Blaine knew what he should do. Knew what any sane person would do. But at the moment he couldn’t do that. Moments earlier, he had learned that the man he had been searching for—hoping to put behind bars—was dead. And he would never avenge his parents. So, while he knew that he should join Peter in catching the killer, he could not.
He had made a mistake. A mistake that could very well cause more people to die. He had done something a detective was never meant to do, be close-minded to the possibility of other suspects.
And on top of that, he had spent a good chunk of his life focusing on a person who was dead. Finding and putting Terrence behind bars had been his life’s work. Or so he thought. Now the life Blaine knew was is shambles and he had no idea on how to fix it.
He rubbed a hand down his face. Suddenly, he was tired. Tired of searching for someone who would never be found. Tired of the constant reminder that his parents were gone. Tired of the hatred and the nightmares. Just physically and mentally tired.
“I wish I could tell you that I plan to continue my detective work, Peter. But right now, I can’t. I can’t chase after killers and be constantly reminded that my parents died at the hands of one. I can’t keep making mistakes like this one. I can’t…I just can’t do this.” He lifted his hands helplessly in the air. “I have wasted so much time chasing after Terrence, and for what. He got away. He won. And I am the one who has lost so much.”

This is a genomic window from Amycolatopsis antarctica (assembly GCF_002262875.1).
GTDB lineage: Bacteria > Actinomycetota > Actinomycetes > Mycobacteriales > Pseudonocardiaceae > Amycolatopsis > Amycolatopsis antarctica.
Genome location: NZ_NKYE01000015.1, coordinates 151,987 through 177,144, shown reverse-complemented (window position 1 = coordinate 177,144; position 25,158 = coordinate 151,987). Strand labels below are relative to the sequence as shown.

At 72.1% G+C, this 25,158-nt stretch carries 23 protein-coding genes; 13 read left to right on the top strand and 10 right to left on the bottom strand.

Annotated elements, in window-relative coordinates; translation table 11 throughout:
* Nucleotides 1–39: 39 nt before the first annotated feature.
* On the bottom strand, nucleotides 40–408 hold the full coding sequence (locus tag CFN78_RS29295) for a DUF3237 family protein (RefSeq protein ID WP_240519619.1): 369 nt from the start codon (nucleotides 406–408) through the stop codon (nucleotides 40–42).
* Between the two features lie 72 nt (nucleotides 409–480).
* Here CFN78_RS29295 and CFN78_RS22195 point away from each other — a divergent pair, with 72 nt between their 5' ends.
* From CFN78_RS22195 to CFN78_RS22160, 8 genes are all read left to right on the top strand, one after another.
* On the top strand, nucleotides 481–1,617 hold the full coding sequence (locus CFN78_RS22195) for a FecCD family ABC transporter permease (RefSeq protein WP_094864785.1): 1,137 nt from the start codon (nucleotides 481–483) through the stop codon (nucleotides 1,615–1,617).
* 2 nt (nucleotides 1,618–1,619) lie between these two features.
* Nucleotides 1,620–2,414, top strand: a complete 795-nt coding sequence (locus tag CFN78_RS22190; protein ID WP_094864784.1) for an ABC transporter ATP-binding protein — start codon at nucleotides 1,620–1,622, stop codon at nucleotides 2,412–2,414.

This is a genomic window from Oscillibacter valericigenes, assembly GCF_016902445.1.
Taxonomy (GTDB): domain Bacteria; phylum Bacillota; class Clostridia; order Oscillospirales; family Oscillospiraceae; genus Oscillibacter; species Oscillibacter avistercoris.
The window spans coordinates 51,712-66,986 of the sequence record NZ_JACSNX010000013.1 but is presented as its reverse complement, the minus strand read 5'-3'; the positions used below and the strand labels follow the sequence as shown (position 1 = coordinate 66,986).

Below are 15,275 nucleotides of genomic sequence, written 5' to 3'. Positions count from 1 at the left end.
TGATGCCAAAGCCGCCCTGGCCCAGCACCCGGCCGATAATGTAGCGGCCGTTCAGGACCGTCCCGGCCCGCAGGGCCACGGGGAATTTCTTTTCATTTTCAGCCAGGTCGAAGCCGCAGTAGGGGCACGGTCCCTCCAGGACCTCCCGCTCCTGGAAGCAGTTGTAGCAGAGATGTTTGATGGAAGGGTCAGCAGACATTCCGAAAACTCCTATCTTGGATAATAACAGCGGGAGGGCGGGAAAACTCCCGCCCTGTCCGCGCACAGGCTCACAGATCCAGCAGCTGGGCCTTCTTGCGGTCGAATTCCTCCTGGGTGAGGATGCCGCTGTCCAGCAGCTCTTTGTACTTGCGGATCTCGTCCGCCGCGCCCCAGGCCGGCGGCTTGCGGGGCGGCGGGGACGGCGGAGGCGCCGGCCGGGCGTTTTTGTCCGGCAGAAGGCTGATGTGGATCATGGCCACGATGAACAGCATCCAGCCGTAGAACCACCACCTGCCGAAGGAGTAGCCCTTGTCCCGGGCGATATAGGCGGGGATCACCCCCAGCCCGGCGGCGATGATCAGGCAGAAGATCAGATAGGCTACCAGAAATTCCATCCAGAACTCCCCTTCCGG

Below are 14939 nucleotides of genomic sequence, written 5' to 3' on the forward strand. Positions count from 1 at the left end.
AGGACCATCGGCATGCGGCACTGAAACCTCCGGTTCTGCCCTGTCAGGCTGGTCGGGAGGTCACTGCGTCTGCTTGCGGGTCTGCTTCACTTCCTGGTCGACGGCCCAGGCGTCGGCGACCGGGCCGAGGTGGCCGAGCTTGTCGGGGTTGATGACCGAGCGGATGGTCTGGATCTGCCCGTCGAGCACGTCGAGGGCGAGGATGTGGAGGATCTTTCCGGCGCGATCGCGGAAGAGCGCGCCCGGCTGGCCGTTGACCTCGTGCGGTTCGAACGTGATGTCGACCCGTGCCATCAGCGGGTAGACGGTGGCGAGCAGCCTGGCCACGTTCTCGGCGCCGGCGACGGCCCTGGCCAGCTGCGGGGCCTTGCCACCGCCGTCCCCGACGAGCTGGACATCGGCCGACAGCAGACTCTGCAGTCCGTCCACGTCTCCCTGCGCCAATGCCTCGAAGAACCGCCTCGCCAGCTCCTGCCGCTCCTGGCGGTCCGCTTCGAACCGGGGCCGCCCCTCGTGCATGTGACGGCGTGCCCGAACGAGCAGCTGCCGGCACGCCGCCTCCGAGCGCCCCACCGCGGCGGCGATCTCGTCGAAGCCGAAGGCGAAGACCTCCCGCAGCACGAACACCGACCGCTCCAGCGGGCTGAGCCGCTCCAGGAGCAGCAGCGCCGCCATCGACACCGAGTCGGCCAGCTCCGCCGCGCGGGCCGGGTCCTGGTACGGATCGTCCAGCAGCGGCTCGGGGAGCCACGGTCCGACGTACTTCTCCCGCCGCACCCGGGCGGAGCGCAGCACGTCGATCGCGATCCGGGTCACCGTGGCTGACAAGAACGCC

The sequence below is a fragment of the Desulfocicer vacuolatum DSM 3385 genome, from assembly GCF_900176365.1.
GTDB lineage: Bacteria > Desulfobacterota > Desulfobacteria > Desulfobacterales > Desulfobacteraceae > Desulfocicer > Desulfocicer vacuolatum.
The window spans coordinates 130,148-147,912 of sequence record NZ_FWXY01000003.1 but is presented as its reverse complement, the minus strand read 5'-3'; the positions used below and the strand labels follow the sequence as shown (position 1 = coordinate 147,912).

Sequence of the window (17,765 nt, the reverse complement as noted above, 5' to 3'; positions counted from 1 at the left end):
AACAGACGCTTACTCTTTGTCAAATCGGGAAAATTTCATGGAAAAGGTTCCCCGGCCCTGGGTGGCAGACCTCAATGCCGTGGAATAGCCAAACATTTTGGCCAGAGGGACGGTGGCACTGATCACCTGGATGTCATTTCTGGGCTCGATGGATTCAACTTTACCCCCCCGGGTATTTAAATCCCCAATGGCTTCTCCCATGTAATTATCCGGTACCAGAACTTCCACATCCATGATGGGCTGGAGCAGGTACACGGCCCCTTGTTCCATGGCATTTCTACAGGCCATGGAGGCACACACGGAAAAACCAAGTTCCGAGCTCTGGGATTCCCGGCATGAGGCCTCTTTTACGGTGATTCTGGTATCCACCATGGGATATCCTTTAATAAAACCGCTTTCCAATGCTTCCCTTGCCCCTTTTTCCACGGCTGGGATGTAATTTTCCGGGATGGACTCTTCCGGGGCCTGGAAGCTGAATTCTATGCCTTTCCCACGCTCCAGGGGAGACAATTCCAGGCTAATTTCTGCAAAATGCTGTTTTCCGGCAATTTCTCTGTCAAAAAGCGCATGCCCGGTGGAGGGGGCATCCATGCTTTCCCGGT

“So, what are you going to do?”
Blaine shrugged his shoulders. “I have no idea. I just know that I need time. Time to decide what to do next. Time to move on. Time to forget. Maybe one day, I might come back to the field, but maybe not. But right now, I just don’t know.”
“I understand, not what you are feeling, but I understand that you need time and I respect that. Just remember, you know where to find me if you decide to return.”
“I’ll remember.” Blaine just hoped that he could forget everything else.